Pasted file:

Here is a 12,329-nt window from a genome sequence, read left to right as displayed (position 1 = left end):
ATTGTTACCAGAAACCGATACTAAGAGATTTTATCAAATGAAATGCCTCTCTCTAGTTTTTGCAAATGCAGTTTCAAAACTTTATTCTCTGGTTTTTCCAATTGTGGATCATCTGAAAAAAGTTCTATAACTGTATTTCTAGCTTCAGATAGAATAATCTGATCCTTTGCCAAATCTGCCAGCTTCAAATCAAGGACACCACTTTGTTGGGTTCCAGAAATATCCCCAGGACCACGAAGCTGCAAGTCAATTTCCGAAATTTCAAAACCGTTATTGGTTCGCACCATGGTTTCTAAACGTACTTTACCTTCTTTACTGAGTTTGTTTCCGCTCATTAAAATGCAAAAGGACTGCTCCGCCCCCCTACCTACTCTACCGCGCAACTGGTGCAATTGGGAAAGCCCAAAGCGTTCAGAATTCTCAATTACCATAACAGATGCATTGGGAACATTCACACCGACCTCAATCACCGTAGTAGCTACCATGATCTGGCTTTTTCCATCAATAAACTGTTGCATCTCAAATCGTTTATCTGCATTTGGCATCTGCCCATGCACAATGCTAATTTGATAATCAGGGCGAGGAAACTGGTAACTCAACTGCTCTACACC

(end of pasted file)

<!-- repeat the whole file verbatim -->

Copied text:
Here is a 12,329-nt window from a genome sequence, read left to right as displayed (position 1 = left end):
ATTGTTACCAGAAACCGATACTAAGAGATTTTATCAAATGAAATGCCTCTCTCTAGTTTTTGCAAATGCAGTTTCAAAACTTTATTCTCTGGTTTTTCCAATTGTGGATCATCTGAAAAAAGTTCTATAACTGTATTTCTAGCTTCAGATAGAATAATCTGATCCTTTGCCAAATCTGCCAGCTTCAAATCAAGGACACCACTTTGTTGGGTTCCAGAAATATCCCCAGGACCACGAAGCTGCAAGTCAATTTCCGAAATTTCAAAACCGTTATTGGTTCGCACCATGGTTTCTAAACGTACTTTACCTTCTTTACTGAGTTTGTTTCCGCTCATTAAAATGCAAAAGGACTGCTCCGCCCCCCTACCTACTCTACCGCGCAACTGGTGCAATTGGGAAAGCCCAAAGCGTTCAGAATTCTCAATTACCATAACAGATGCATTGGGAACATTCACACCGACCTCAATCACCGTAGTAGCTACCATGATCTGGCTTTTTCCATCAATAAACTGTTGCATCTCAAATCGTTTATCTGCATTTGGCATCTGCCCATGCACAATGCTAATTTGATAATCAGGGCGAGGAAACTGGTAACTCAACTGCTCTACACC